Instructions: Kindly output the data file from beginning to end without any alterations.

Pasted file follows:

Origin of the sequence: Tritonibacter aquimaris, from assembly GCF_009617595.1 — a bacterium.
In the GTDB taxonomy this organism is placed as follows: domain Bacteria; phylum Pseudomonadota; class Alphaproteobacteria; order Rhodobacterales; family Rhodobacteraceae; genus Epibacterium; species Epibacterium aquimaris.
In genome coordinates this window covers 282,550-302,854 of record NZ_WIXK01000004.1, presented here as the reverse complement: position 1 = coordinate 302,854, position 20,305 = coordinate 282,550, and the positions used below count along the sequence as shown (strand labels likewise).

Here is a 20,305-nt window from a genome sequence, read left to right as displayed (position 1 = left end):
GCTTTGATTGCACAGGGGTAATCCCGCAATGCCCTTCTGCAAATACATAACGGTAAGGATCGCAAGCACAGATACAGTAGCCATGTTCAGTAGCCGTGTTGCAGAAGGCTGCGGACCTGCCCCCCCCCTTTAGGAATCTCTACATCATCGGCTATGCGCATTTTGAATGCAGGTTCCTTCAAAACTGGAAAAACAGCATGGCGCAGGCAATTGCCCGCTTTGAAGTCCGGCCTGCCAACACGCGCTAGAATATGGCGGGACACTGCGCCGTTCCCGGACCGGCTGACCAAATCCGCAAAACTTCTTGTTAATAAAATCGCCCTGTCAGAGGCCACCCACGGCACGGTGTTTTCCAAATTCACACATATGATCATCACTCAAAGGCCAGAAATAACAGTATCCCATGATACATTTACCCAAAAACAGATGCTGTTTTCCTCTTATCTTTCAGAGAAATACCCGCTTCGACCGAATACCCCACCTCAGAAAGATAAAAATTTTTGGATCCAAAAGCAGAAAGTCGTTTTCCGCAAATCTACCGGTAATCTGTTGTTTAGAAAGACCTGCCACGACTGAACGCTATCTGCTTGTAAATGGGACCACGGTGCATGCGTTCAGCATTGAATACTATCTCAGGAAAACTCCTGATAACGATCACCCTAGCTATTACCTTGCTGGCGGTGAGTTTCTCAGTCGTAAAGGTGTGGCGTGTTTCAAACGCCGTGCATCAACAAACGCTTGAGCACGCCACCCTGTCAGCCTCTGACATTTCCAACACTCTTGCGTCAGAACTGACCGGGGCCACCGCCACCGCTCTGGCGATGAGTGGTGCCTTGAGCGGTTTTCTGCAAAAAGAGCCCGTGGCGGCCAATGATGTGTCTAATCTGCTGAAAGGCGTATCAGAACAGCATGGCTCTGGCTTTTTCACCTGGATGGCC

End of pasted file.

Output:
Origin of the sequence: Tritonibacter aquimaris, from assembly GCF_009617595.1 — a bacterium.
In the GTDB taxonomy this organism is placed as follows: domain Bacteria; phylum Pseudomonadota; class Alphaproteobacteria; order Rhodobacterales; family Rhodobacteraceae; genus Epibacterium; species Epibacterium aquimaris.
In genome coordinates this window covers 282,550-302,854 of record NZ_WIXK01000004.1, presented here as the reverse complement: position 1 = coordinate 302,854, position 20,305 = coordinate 282,550, and the positions used below count along the sequence as shown (strand labels likewise).

Here is a 20,305-nt window from a genome sequence, read left to right as displayed (position 1 = left end):
GCTTTGATTGCACAGGGGTAATCCCGCAATGCCCTTCTGCAAATACATAACGGTAAGGATCGCAAGCACAGATACAGTAGCCATGTTCAGTAGCCGTGTTGCAGAAGGCTGCGGACCTGCCCCCCCCCTTTAGGAATCTCTACATCATCGGCTATGCGCATTTTGAATGCAGGTTCCTTCAAAACTGGAAAAACAGCATGGCGCAGGCAATTGCCCGCTTTGAAGTCCGGCCTGCCAACACGCGCTAGAATATGGCGGGACACTGCGCCGTTCCCGGACCGGCTGACCAAATCCGCAAAACTTCTTGTTAATAAAATCGCCCTGTCAGAGGCCACCCACGGCACGGTGTTTTCCAAATTCACACATATGATCATCACTCAAAGGCCAGAAATAACAGTATCCCATGATACATTTACCCAAAAACAGATGCTGTTTTCCTCTTATCTTTCAGAGAAATACCCGCTTCGACCGAATACCCCACCTCAGAAAGATAAAAATTTTTGGATCCAAAAGCAGAAAGTCGTTTTCCGCAAATCTACCGGTAATCTGTTGTTTAGAAAGACCTGCCACGACTGAACGCTATCTGCTTGTAAATGGGACCACGGTGCATGCGTTCAGCATTGAATACTATCTCAGGAAAACTCCTGATAACGATCACCCTAGCTATTACCTTGCTGGCGGTGAGTTTCTCAGTCGTAAAGGTGTGGCGTGTTTCAAACGCCGTGCATCAACAAACGCTTGAGCACGCCACCCTGTCAGCCTCTGACATTTCCAACACTCTTGCGTCAGAACTGACCGGGGCCACCGCCACCGCTCTGGCGATGAGTGGTGCCTTGAGCGGTTTTCTGCAAAAAGAGCCCGTGGCGGCCAATGATGTGTCTAATCTGCTGAAAGGCGTATCAGAACAGCATGGCTCTGGCTTTTTCACCTGGATGGCC